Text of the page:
Members of the task force will be appointed by a variety of legislative officers and by SBE chair Paul Lundeen, a Republican from Monument who has three picks.

Elaine Gantz Berman, a Democrat from Denver, raised the issue with Lundeen during Wednesday’s meeting, saying, “I know you have not consulted with the board … it is my expectation that one of three would be a Democrat. I’d like to hear what your thinking is.” (The board has a 4-3 Republican majority.)

Lundeen said, “It’s early in the process” for the selections (even though the appointment deadline is July 1) and that “applications are coming in to the speaker’s office.” (The speaker of the House is coordinating the appointments and convening the task force.)

“It’s a foregone conclusion that it [the task force] will be Democrats and Republicans,” Lundeen said.

HB 14-1202 doesn’t specify party representation on the group, but it is highly proscriptive about the interest groups to be represented. The task force has to include three administrators, two school board members, two teachers, two charter school representatives, two parents, one student, two business people and a representative of the PARCC testing group. The usual interest groups suspects – Colorado Association of School Executives, Colorado Education Association, etc. – also are supposed to be represented by some of the members.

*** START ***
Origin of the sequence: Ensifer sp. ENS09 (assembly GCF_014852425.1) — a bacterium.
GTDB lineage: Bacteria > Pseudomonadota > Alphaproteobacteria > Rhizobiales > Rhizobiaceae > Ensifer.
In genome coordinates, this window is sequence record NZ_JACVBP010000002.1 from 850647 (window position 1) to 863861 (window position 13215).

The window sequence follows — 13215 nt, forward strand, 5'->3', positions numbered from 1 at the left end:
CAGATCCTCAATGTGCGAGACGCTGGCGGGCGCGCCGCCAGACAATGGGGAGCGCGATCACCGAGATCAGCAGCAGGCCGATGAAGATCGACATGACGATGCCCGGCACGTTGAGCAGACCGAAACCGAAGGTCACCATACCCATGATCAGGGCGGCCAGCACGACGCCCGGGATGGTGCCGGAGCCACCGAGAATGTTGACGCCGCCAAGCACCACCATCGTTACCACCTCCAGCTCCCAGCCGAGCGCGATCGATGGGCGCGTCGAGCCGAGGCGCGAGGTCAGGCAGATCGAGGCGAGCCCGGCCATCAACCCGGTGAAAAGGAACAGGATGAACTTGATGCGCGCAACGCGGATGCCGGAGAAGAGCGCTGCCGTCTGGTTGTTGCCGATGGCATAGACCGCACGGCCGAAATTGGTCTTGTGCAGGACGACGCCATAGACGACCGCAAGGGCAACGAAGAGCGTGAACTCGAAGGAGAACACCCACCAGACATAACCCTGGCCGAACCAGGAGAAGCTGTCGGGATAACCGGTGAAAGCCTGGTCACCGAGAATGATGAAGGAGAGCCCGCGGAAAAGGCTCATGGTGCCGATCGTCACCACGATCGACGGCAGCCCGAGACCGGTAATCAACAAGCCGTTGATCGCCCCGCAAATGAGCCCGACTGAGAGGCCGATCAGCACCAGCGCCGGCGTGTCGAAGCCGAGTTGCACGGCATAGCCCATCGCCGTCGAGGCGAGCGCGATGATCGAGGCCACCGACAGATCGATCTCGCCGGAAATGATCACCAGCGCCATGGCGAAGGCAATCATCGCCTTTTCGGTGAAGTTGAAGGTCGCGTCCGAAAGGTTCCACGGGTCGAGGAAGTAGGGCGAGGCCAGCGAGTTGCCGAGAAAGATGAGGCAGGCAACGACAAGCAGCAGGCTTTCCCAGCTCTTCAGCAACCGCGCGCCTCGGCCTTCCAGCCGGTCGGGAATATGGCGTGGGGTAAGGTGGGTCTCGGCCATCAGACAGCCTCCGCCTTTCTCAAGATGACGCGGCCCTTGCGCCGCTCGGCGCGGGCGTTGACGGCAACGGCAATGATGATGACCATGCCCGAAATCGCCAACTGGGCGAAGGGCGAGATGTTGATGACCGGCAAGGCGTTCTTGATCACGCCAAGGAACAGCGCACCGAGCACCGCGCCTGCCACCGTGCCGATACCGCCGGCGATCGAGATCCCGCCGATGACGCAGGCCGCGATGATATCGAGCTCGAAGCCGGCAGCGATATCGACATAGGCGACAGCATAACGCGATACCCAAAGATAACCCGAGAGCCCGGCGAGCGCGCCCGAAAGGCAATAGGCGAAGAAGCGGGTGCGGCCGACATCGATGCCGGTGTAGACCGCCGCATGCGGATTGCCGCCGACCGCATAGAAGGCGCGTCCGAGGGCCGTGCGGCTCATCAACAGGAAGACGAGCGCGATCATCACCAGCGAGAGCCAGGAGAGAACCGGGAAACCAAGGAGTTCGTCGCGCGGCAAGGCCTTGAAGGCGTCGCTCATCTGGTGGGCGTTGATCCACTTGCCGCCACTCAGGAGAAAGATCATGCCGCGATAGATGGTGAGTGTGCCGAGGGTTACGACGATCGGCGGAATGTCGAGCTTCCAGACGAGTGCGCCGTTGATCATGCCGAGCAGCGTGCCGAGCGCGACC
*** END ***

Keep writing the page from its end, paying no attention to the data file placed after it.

Neither Lundeen nor Berman – the board’s ideological polar opposites – will be around next year to receive the task force’s recommendations. Berman isn’t running for re-election from the 1st District, and Lundeen is running for the legislature in a heavily Republican House district. Once he’s elected he’ll have to resign from his 5th District seat on the state board.

New testing labels

For years Colorado students have borne the labels of “advanced,” “proficient,” “partially proficient” and “unsatisfactory” based on their scores on CSAP and TCAP tests.

That – and a lot of other things – apparently will change after the new online CMAS tests (including multi-state PARCC tests in language arts and math) roll out in 2015.

“We’re looking at new labels,” state testing director Joyce Zurkowski told the state board Wednesday during a briefing on how the state’s new science and social studies tests will be scored.

The new labels could be “distinguished command,” “strong command,” “moderate command” and “limited command.”

See Zurkowski’s presentation on science and social studies scoring here. Because those two tests were new this spring, a panel of teachers and testing experts still have to set the “cut points” that will determine whether a kid had “distinguished” or “limited” command. Those cut points will be developed this summer and considered by the board in August.

If the board approves the eventual plan, students and parents will get their scores in September, Zurkowski said.

research report

Three years in, some signs of (slight) academic growth at struggling ‘Renewal’ schools

PHOTO: Patrick Wall
Mayor Bill de Blasio at Brooklyn Generation School — part of the Renewal program

When Mayor Bill de Blasio launched an aggressive and expensive campaign to turn around the city’s lowest performing schools, he made a big promise: Schools would see “fast and intense” improvements within three years.

Almost exactly three years later, and after flooding 78 schools with more than $386 million in new social services and academic support, there are signs that the Renewal program has generated gains in student learning. The evidence is based on two newly updated analyses of test score data — one from Marcus Winters, a fellow at the conservative-learning Manhattan Institute, and the other from Aaron Pallas, a professor at Teachers College.